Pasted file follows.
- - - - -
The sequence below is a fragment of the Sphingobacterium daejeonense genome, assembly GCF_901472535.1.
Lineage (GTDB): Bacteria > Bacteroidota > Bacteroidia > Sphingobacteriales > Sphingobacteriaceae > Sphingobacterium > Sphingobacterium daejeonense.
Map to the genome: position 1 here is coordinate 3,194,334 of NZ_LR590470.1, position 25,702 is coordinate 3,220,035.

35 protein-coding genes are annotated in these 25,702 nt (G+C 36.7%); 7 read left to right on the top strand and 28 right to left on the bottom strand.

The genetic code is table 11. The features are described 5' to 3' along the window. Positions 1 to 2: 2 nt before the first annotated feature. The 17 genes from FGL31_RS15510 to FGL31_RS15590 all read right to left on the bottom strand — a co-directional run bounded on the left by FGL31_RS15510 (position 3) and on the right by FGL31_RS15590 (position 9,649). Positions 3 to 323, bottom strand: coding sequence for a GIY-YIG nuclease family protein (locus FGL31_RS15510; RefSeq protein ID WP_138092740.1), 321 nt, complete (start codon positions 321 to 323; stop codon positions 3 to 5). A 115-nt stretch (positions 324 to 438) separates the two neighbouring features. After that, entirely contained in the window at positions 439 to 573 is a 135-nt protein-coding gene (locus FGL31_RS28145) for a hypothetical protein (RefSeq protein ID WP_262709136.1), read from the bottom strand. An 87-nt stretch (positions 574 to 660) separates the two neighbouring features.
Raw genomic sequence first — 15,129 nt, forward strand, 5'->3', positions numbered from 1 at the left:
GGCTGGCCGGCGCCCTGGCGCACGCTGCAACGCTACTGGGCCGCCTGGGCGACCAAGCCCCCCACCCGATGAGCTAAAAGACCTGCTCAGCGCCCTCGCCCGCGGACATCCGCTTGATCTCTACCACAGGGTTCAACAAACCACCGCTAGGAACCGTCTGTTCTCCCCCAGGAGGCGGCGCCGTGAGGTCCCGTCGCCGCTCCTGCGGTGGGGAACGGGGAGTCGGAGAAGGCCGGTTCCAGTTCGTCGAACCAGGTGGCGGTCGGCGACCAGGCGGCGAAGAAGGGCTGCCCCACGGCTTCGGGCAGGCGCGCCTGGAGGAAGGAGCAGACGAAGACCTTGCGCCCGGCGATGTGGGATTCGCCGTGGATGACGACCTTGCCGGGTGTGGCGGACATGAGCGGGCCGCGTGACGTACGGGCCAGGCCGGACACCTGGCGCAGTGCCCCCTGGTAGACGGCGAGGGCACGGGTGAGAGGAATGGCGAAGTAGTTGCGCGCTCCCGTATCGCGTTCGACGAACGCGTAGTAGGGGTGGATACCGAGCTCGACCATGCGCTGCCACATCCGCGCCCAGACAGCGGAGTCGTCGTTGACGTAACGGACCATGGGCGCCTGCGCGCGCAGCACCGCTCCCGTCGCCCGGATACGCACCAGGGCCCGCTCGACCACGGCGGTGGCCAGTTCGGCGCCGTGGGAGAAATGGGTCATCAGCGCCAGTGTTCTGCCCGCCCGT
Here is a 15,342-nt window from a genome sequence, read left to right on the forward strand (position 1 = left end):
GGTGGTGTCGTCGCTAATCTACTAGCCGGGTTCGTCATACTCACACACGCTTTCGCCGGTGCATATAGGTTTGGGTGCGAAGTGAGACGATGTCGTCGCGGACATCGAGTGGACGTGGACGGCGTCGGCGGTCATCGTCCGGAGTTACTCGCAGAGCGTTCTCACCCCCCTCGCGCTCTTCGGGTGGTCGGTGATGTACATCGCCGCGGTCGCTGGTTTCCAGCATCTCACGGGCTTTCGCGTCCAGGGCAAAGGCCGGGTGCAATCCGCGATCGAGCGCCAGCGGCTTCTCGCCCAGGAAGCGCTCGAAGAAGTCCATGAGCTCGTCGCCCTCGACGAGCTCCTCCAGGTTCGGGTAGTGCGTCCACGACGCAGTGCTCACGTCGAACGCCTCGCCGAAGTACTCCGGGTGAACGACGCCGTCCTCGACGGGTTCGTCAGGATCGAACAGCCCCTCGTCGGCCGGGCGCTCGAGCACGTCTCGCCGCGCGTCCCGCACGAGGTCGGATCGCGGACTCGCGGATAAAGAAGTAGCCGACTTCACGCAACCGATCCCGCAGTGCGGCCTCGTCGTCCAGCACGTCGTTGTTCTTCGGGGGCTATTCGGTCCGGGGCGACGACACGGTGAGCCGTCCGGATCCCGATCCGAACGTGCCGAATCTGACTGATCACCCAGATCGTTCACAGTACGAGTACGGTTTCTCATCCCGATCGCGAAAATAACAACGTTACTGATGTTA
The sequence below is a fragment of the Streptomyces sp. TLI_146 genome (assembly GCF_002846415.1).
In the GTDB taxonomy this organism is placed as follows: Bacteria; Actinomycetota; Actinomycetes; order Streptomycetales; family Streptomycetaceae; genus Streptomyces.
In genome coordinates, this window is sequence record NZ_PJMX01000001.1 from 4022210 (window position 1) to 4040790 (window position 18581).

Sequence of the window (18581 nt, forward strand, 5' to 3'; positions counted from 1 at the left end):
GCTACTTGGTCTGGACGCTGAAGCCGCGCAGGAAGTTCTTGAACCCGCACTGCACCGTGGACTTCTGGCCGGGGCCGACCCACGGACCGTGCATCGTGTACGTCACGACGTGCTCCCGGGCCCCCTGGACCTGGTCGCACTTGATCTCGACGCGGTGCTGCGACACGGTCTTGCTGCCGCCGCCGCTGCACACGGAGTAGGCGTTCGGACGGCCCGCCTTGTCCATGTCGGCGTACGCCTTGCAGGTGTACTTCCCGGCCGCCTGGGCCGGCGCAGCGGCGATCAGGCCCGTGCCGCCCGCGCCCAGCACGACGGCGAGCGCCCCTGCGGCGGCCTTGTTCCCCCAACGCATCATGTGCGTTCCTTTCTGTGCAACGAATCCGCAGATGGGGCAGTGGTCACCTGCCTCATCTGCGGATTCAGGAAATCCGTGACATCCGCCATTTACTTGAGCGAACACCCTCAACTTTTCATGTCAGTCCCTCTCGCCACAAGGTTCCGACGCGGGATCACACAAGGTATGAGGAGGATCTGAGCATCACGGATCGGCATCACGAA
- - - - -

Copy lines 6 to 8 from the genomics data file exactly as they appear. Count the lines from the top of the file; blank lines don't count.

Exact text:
Raw genomic sequence first — 15,129 nt, forward strand, 5'->3', positions numbered from 1 at the left:
GGCTGGCCGGCGCCCTGGCGCACGCTGCAACGCTACTGGGCCGCCTGGGCGACCAAGCCCCCCACCCGATGAGCTAAAAGACCTGCTCAGCGCCCTCGCCCGCGGACATCCGCTTGATCTCTACCACAGGGTTCAACAAACCACCGCTAGGAACCGTCTGTTCTCCCCCAGGAGGCGGCGCCGTGAGGTCCCGTCGCCGCTCCTGCGGTGGGGAACGGGGAGTCGGAGAAGGCCGGTTCCAGTTCGTCGAACCAGGTGGCGGTCGGCGACCAGGCGGCGAAGAAGGGCTGCCCCACGGCTTCGGGCAGGCGCGCCTGGAGGAAGGAGCAGACGAAGACCTTGCGCCCGGCGATGTGGGATTCGCCGTGGATGACGACCTTGCCGGGTGTGGCGGACATGAGCGGGCCGCGTGACGTACGGGCCAGGCCGGACACCTGGCGCAGTGCCCCCTGGTAGACGGCGAGGGCACGGGTGAGAGGAATGGCGAAGTAGTTGCGCGCTCCCGTATCGCGTTCGACGAACGCGTAGTAGGGGTGGATACCGAGCTCGACCATGCGCTGCCACATCCGCGCCCAGACAGCGGAGTCGTCGTTGACGTAACGGACCATGGGCGCCTGCGCGCGCAGCACCGCTCCCGTCGCCCGGATACGCACCAGGGCCCGCTCGACCACGGCGGTGGCCAGTTCGGCGCCGTGGGAGAAATGGGTCATCAGCGCCAGTGTTCTGCCCGCCCGT
Here is a 15,342-nt window from a genome sequence, read left to right on the forward strand (position 1 = left end):